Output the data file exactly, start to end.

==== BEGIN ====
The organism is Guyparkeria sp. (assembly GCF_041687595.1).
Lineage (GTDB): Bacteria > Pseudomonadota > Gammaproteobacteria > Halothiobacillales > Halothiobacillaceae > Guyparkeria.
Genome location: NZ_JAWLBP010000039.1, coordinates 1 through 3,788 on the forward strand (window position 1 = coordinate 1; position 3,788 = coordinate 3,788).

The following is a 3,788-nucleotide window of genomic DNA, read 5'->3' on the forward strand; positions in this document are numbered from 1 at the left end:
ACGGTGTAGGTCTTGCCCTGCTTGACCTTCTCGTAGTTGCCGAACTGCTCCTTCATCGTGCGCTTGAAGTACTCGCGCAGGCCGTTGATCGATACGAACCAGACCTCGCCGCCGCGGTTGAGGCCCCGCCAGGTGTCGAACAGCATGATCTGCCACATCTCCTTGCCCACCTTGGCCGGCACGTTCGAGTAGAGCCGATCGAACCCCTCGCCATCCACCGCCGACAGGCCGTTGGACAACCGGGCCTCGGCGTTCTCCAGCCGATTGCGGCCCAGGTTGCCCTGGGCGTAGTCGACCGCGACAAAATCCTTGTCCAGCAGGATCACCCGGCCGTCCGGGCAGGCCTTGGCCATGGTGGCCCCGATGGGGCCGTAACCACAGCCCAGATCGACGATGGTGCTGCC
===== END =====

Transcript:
The organism is Guyparkeria sp. (assembly GCF_041687595.1).
Lineage (GTDB): Bacteria > Pseudomonadota > Gammaproteobacteria > Halothiobacillales > Halothiobacillaceae > Guyparkeria.
Genome location: NZ_JAWLBP010000039.1, coordinates 1 through 3,788 on the forward strand (window position 1 = coordinate 1; position 3,788 = coordinate 3,788).

The following is a 3,788-nucleotide window of genomic DNA, read 5'->3' on the forward strand; positions in this document are numbered from 1 at the left end:
ACGGTGTAGGTCTTGCCCTGCTTGACCTTCTCGTAGTTGCCGAACTGCTCCTTCATCGTGCGCTTGAAGTACTCGCGCAGGCCGTTGATCGATACGAACCAGACCTCGCCGCCGCGGTTGAGGCCCCGCCAGGTGTCGAACAGCATGATCTGCCACATCTCCTTGCCCACCTTGGCCGGCACGTTCGAGTAGAGCCGATCGAACCCCTCGCCATCCACCGCCGACAGGCCGTTGGACAACCGGGCCTCGGCGTTCTCCAGCCGATTGCGGCCCAGGTTGCCCTGGGCGTAGTCGACCGCGACAAAATCCTTGTCCAGCAGGATCACCCGGCCGTCCGGGCAGGCCTTGGCCATGGTGGCCCCGATGGGGCCGTAACCACAGCCCAGATCGACGATGGTGCTGCC